Fallout And Follow-Up From Siegel v. Fitzgerald

Fallout and follow-up? (Photo by Marilyn Swanson) By: Donald L Swanson In its Siegel v. Fitzgerald opinion, the U.S. Supreme Court declares that disparate quarterly fee amounts between U.S. Trustee and Bankruptcy Administrator districts are unconstitutional, under the uniformity requirement of the U.S. Constitution’s bankruptcy clause. The most recent fallout from that opinion is the following... Continue Reading →

How the Common Law Of ABCs And Bankruptcy Work Together (In re Computer World)

Working together? (Photo by Marilyn Swanson) By: Donald L Swanson Illinois follows the common law of assignments for benefit of creditors (“ABC”): a non-judicial, trust-like process for liquidating a failed business.  That ABC process can work, hand-in-hand, with the Bankruptcy Code.  The case of In re Computer World Solutions, Inc., Case No. 07-21123, Northern Illinois Bankruptcy... Continue Reading →

Subchapter V Trustee’s Right To “Appear And Be Heard”: Duties v. Powers

Appearing and being heard? (Photo by Marilyn Swanson) By: Donald L Swanson Back in Subchapter V’s early days, I’m serving as Trustee in a Subchapter V case.  In that case: One of the parties files a motion, to which I file a written response.  The motion has nothing to do with any of the four topics... Continue Reading →

Effective Mediation in Sri Lanka

Sri Lanka on the map By: Donald L Swanson Mediation has occurred for centuries—and millennia—in various forms, all across the world. What follows is a summary of information on the effective use of mediation in today’s Sri Lanka.[Fn. 1] Legal Framework Sri Lanka has a history of mediation, running back to the times of ancient kingdoms,... Continue Reading →

Many ABC Statutes Have Really-Cool Provisions–But Are Rarely Used (A Uniform Trust Code Remedy)

Really-cool but rarely used (photo by Marilyn Swanson) By: Donald L Swanson There are lots of state statutes out there on assignments for benefit of creditors (“ABC”) with really-cool provisions.  But the problem with those really-cool provisions is this: they are rarely used.    Put plainly: a failing businesses needs to shut its business down efficiently... Continue Reading →

Bankruptcy Judge = A Mediator in the Judge’s Own Court: An Old and Meritorious Idea

By: Donald L Swanson Many years ago, back when mediation is a rarity in bankruptcy disputes, I asked an old-timer this question: Why is the bankruptcy system a lagging adopter of mediation?” A Surprising Answer The old-timer gave this surprising answer: “At the time of the Bankruptcy Code's enactment, the bankruptcy judge was viewed as a... Continue Reading →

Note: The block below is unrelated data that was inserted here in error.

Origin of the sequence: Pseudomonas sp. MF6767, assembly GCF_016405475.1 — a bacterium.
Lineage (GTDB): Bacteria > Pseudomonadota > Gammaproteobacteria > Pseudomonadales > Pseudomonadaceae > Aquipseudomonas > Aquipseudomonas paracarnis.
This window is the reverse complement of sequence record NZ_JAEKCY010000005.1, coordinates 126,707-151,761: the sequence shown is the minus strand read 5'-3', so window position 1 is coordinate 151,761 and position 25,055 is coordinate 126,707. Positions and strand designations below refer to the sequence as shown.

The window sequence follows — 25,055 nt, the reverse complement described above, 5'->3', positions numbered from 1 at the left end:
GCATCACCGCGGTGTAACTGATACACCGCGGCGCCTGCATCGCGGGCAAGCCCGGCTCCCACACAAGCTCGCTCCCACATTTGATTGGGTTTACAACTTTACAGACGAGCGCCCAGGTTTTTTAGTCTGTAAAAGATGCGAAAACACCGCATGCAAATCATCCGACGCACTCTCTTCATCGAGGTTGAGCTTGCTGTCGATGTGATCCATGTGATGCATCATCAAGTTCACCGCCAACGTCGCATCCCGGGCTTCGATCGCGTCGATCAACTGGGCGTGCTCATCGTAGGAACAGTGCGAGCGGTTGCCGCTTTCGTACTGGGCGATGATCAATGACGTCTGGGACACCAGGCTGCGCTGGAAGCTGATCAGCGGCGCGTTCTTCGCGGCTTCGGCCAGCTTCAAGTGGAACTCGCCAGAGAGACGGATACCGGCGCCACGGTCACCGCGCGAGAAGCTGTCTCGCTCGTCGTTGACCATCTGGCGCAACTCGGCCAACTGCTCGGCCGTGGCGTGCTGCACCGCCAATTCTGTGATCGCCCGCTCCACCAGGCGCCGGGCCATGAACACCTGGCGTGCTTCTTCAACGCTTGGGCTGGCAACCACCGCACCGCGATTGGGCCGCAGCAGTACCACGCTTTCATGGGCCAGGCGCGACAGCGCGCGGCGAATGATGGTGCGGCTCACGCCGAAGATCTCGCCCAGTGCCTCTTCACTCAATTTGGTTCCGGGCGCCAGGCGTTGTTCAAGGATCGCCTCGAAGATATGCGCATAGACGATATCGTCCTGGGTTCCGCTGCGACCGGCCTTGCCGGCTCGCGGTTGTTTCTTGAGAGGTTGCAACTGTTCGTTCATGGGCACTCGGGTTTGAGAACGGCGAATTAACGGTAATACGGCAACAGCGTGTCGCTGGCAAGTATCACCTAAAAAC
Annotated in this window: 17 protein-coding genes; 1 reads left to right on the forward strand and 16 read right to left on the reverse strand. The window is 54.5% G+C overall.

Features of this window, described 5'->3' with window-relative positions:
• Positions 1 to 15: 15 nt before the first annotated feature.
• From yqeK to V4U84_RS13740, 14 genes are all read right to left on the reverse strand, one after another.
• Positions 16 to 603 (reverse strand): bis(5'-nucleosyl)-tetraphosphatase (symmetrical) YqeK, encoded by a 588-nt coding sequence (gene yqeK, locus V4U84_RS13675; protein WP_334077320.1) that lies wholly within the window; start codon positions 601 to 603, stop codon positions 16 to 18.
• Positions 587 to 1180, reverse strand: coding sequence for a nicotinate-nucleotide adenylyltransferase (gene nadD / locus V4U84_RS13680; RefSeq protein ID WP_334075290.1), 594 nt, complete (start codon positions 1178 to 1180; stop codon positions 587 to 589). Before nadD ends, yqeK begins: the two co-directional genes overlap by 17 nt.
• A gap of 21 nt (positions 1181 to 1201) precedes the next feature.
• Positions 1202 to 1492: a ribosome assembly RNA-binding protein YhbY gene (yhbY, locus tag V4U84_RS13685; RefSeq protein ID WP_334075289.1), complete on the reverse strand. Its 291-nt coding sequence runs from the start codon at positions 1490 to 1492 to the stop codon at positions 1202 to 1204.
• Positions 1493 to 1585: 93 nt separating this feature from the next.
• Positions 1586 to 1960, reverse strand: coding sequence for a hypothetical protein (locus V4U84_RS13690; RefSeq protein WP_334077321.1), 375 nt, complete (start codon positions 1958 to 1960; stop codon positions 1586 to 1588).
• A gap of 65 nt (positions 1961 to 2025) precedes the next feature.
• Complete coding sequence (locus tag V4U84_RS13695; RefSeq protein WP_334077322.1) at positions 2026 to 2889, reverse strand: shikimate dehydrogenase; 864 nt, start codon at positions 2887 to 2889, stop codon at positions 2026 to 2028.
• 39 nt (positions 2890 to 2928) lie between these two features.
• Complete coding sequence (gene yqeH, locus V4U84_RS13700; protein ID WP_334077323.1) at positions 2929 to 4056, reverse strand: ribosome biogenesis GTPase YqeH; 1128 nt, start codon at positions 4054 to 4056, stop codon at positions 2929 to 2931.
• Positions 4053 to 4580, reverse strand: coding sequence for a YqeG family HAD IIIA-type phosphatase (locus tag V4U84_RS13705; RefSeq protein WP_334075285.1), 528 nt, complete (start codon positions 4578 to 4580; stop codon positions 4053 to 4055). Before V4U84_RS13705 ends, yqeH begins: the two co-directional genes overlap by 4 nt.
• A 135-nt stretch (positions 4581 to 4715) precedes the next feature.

Fighting To Get Into Subchapter V (In re Ventura)

Persistence through adversity (photo by Marilyn Swanson) By: Donald L Swanson You’ve gotta admire the Debtor in In re Deirdre Ventura. Debtor has been fighting to save a Bed and Breakfast business through bankruptcy: beginning in 2018 with a regular Chapter 11, and then struggling to get into Subchapter V. Debtor's is a you-can’t-make-this-stuff-up story of... Continue Reading →

Why A Uniform ABC Law Is Needed

Screwdriver v. Hammer By: Donald L Swanson Assignment for benefit of creditors (“ABC”) has existed for centuries under the common law of England and the United States.  And the ABC process has worked well under that common law! ABC Function ABC has been an effective tool in the toolbox of debtor and creditor remedies for resolving... Continue Reading →

When ABC Proceeding And Involuntary Bankruptcy Meet (In re Scandia)

Interrelationships? (Photo by Marilyn Swanson) By: Donald L Swanson The interrelationship between an assignment for benefit of creditors (“ABC”) proceeding and an involuntary bankruptcy filing, for the same debtor, is governed by various portions of the Bankruptcy Code.  But that relationship remains ill-defined, nonetheless. What follows is an attempt to summarize a bankruptcy court opinion dealing... Continue Reading →

Sanctions For Failing To Attend Mediation — Vacated And Remanded (Miller v. Midland)

A vacant seat at the mediation? (Photo by Marilyn Swanson) By: Donald L Swanson “We cannot glean whether the District Court’s outrage at Plaintiff’s attorneys stemmed from a belief that the attorneys acted in bad faith, or that they acted negligently.” --From Miller v. Midland Credit Management, Inc., Case No. 20-13390 (11th Cir., issued September 17,... Continue Reading →

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